Arnn threw his support behind Donald Trump’s candidacy in 2016, and that was reciprocated in what the college called “a take over” of the administration. At one point, Arnn was among those floated as Trump’s education secretary. 
Hillsdale’s president also was appointed by Trump to lead his short-lived 1776 Commission, which produced a report condemning the legacy of the civil rights movement. Matthew Spalding, one of DeSantis’ new appointees to the New College board, was the 1776 Commission’s executive director.
The college has played a role in policymaking at public K-12 schools and in higher education for years and lends its expertise to a group of charter schools that enroll 14,500 students across the country, including at least seven in Florida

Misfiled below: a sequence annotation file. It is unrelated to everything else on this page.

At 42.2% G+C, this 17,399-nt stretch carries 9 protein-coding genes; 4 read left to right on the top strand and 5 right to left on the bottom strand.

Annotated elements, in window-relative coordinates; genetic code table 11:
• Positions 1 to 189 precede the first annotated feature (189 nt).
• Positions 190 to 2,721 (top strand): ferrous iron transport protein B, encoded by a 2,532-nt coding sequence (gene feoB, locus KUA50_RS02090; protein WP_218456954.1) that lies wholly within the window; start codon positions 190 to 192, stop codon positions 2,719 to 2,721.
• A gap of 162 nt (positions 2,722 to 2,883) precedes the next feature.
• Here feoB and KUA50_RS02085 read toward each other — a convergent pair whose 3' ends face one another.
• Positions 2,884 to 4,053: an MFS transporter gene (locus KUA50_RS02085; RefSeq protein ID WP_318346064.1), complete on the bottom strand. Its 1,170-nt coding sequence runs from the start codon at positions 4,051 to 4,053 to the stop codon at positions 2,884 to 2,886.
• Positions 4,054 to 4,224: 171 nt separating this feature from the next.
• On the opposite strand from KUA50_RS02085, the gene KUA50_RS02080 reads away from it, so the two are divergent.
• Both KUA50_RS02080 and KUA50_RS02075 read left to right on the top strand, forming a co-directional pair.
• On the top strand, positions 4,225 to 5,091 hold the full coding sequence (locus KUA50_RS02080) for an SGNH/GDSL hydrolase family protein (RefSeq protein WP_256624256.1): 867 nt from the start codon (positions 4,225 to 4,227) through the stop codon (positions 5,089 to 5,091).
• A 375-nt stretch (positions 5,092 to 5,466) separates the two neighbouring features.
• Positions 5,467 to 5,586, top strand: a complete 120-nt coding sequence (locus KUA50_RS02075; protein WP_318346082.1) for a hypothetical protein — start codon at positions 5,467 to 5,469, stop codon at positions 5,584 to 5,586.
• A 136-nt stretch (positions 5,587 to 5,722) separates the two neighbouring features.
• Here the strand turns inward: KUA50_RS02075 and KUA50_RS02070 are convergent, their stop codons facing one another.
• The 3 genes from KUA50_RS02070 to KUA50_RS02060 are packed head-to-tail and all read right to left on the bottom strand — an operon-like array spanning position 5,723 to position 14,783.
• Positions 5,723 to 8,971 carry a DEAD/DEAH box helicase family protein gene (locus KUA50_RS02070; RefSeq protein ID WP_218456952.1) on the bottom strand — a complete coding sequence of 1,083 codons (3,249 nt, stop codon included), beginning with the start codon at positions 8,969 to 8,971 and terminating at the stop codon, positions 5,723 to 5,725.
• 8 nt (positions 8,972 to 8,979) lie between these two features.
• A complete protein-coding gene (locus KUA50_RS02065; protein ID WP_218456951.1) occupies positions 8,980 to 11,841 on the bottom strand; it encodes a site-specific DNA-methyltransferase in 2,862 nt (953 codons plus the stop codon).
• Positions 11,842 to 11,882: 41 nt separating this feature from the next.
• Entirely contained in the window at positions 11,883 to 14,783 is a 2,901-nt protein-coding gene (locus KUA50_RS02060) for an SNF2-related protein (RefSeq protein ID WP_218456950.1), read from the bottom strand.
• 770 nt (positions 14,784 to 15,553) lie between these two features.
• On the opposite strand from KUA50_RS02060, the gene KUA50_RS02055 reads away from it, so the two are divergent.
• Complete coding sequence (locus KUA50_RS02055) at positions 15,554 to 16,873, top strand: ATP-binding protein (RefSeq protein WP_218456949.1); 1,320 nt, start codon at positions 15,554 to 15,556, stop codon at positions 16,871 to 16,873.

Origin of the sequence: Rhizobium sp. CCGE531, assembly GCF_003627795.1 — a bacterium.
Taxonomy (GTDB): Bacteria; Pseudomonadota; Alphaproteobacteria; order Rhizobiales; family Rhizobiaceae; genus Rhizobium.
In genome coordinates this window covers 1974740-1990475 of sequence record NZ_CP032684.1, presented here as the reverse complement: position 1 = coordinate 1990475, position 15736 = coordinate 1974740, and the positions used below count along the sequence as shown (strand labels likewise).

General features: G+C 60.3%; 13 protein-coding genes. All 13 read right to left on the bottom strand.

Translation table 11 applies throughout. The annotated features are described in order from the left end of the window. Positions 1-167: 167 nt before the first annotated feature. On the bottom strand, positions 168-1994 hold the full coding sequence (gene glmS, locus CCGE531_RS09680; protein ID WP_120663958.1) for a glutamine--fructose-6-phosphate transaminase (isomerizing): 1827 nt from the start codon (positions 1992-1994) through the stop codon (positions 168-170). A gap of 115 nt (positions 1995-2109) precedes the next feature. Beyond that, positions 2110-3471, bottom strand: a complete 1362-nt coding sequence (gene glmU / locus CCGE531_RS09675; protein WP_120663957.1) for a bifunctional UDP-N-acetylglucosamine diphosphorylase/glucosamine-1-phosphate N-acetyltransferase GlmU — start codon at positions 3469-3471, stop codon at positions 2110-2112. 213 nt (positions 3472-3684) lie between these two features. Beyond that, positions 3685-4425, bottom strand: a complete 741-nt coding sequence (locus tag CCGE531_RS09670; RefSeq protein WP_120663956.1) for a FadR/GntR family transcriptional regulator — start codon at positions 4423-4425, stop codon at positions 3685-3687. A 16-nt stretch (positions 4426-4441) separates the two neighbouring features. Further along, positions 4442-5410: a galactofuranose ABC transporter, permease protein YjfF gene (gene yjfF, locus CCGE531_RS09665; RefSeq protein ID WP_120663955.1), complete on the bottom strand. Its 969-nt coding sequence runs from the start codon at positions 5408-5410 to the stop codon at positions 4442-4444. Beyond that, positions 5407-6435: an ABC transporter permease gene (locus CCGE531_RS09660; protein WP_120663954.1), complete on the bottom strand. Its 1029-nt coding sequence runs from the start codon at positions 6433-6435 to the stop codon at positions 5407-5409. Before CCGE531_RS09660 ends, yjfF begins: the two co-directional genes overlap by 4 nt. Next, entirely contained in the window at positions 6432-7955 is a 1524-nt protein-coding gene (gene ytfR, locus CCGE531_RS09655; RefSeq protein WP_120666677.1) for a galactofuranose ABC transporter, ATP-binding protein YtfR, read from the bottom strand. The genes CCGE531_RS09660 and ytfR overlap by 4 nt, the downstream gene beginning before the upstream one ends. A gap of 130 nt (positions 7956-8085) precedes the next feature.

Republican Gov. Bill Lee of Tennessee touted a partnership last year to bring 50 of the publicly funded, privately run schools to his state, but he distanced himself from the plan after Arnn was captured on video disparaging teachers.
But now, five Hillsdale-affiliated schools are in the works in Tennessee.
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Contributing: Chris Quintana, USA TODAY
Nirvi Shah is education enterprise editor at USA TODAY. She can be reached at nshah@usatoday.com and @NirviShah on Twitter.